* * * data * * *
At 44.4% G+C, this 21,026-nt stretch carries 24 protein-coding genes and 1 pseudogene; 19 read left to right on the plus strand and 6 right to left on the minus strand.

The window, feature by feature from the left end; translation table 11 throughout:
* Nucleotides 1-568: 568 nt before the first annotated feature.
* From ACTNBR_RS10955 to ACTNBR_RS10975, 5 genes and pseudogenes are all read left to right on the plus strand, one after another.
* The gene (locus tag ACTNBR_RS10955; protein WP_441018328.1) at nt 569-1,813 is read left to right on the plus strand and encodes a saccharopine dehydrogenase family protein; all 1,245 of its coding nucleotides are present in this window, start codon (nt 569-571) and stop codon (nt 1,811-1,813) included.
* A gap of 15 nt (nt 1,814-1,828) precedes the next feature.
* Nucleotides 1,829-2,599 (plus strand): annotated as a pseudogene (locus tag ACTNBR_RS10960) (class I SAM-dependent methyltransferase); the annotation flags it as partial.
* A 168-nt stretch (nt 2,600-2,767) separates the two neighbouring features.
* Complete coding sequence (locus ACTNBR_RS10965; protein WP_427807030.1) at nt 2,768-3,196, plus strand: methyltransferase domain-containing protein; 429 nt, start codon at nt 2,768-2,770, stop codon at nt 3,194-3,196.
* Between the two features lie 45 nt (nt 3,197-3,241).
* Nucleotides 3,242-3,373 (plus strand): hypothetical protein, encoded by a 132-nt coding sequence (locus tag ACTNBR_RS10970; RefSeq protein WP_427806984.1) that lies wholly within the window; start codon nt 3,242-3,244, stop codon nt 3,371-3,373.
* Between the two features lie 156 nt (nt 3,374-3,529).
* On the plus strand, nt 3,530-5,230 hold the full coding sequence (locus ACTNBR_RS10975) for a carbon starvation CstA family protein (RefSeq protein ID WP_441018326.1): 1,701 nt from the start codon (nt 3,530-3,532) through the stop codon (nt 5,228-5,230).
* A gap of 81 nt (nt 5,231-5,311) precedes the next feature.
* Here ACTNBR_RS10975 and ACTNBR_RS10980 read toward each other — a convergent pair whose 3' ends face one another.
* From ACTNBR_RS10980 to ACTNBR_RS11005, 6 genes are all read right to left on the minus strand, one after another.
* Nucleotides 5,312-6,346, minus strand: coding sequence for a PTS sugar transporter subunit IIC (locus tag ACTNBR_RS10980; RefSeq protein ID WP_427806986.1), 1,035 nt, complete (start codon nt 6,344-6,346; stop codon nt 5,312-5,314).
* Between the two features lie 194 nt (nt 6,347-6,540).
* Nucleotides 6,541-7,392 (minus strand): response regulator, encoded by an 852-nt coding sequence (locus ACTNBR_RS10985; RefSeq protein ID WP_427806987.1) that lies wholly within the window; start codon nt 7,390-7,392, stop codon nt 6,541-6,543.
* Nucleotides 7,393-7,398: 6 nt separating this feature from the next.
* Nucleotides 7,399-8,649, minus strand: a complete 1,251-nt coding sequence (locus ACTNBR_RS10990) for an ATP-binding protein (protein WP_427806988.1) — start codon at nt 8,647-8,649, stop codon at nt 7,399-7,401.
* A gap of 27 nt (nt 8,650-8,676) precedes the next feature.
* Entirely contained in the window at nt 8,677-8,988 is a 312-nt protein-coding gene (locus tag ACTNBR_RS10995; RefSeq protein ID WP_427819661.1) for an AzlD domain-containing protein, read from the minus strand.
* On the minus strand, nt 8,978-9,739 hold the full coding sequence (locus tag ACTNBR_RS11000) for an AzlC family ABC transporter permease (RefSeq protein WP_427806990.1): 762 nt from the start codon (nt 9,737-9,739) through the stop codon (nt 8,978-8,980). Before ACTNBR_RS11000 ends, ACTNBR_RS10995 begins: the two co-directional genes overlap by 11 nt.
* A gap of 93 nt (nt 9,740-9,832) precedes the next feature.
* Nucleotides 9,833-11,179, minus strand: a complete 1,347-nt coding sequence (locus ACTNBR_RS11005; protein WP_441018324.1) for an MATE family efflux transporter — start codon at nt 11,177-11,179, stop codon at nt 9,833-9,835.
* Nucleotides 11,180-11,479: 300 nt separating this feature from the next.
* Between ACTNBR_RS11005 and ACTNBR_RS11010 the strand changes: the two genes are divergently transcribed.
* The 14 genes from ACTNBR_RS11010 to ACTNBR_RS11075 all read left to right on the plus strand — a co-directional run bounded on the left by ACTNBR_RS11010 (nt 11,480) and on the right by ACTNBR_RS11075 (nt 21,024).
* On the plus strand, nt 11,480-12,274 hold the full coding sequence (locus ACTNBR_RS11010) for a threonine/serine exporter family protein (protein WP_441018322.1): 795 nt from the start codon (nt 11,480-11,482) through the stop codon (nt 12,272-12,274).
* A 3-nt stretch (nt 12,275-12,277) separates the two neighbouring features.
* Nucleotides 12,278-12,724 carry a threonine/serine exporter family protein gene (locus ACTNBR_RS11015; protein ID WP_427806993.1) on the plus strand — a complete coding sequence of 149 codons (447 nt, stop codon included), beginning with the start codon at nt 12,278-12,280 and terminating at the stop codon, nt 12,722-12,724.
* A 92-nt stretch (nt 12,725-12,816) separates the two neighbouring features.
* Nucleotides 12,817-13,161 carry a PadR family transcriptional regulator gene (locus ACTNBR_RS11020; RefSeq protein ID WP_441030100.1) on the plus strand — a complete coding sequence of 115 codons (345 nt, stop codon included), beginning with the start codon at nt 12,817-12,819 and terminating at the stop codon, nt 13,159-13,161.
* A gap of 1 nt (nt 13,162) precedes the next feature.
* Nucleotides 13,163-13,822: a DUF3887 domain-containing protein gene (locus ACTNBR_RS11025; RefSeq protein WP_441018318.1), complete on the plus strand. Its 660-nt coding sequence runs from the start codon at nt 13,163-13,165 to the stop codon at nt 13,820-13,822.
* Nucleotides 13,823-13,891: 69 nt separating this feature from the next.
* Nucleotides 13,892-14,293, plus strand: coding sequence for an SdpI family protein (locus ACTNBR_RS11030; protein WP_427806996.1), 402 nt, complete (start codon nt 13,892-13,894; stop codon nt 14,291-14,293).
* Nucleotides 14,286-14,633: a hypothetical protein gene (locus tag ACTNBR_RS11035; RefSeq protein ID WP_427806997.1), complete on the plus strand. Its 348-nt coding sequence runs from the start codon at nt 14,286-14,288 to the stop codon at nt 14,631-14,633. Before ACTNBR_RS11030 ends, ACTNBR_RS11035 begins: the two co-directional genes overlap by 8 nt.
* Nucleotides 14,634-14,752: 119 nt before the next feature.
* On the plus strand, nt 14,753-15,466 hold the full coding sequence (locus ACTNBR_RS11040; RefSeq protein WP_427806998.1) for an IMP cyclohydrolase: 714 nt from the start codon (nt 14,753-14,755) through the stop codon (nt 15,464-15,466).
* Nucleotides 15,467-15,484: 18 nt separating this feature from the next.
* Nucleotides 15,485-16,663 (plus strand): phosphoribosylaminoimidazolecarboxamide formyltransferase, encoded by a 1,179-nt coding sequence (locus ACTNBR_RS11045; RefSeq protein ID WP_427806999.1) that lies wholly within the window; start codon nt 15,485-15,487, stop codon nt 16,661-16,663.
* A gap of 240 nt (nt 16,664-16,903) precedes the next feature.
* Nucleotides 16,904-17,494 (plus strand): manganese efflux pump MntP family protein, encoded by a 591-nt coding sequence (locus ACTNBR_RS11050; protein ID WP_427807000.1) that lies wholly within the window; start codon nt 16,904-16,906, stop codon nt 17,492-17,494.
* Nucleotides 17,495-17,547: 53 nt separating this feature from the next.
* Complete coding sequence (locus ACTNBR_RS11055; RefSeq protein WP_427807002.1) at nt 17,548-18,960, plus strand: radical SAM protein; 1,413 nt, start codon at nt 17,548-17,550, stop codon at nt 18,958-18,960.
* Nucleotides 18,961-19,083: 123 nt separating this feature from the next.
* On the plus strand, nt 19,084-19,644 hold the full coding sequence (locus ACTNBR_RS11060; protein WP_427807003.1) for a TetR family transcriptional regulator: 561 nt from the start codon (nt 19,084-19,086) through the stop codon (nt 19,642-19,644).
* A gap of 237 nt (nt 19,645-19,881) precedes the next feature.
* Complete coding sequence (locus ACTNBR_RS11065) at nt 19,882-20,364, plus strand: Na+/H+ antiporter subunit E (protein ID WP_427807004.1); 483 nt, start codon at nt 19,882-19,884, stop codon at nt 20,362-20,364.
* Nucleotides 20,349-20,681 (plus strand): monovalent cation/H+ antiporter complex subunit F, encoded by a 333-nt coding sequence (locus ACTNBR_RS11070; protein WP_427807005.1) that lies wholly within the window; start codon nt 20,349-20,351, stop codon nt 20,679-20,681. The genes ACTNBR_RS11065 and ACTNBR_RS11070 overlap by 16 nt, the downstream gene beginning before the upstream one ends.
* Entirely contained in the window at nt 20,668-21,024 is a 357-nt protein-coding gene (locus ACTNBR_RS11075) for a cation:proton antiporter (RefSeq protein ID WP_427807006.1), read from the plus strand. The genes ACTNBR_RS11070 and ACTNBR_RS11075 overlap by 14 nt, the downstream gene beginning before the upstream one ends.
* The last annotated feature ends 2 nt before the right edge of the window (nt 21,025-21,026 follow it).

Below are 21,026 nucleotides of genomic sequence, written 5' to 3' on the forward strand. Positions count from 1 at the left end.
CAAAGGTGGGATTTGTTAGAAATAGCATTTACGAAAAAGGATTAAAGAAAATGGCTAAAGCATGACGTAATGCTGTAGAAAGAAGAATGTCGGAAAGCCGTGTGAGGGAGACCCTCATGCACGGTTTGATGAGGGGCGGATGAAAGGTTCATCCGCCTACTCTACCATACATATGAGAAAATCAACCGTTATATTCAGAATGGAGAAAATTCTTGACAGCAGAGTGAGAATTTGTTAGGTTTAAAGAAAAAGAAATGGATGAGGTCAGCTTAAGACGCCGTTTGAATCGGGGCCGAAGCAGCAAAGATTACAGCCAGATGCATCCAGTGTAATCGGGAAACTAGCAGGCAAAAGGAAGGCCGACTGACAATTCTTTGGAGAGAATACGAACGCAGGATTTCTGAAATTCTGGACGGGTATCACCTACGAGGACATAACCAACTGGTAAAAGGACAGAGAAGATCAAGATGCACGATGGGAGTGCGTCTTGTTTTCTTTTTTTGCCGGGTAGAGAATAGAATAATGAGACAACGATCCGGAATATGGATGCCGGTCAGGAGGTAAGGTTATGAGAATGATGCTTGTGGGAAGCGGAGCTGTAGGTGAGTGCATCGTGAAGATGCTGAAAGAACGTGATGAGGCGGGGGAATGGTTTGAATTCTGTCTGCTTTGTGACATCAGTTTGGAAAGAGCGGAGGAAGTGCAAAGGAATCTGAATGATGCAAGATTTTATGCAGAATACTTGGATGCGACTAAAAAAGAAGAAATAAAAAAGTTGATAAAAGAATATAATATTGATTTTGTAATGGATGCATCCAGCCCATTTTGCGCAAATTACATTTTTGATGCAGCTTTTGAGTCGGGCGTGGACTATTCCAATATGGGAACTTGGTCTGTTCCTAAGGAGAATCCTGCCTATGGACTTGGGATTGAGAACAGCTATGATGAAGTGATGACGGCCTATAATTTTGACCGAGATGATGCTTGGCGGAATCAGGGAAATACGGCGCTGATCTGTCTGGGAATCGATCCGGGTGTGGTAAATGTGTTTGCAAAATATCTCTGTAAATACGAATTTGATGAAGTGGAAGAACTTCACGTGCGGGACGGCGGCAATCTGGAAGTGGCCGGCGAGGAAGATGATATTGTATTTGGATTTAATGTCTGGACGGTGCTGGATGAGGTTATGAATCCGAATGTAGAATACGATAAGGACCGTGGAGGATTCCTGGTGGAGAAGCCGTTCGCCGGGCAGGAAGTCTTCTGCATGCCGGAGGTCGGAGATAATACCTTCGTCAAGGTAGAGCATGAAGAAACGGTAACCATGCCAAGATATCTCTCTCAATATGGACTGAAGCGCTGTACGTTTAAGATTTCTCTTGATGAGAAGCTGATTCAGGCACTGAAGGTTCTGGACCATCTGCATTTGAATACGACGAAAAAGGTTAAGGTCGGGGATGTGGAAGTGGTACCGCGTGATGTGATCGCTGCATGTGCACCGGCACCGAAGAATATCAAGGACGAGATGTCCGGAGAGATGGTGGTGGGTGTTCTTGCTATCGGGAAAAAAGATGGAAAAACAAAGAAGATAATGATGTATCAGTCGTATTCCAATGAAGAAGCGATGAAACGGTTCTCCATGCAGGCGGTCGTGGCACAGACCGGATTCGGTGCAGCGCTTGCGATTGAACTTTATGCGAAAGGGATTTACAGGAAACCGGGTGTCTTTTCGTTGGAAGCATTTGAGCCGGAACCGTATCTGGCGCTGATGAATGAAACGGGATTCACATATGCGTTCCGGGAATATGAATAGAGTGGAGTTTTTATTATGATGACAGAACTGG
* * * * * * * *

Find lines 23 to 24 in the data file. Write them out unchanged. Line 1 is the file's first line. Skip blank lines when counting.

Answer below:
* Entirely contained in the window at nt 8,677-8,988 is a 312-nt protein-coding gene (locus tag ACTNBR_RS10995; RefSeq protein ID WP_427819661.1) for an AzlD domain-containing protein, read from the minus strand.
* On the minus strand, nt 8,978-9,739 hold the full coding sequence (locus tag ACTNBR_RS11000) for an AzlC family ABC transporter permease (RefSeq protein WP_427806990.1): 762 nt from the start codon (nt 9,737-9,739) through the stop codon (nt 8,978-8,980). Before ACTNBR_RS11000 ends, ACTNBR_RS10995 begins: the two co-directional genes overlap by 11 nt.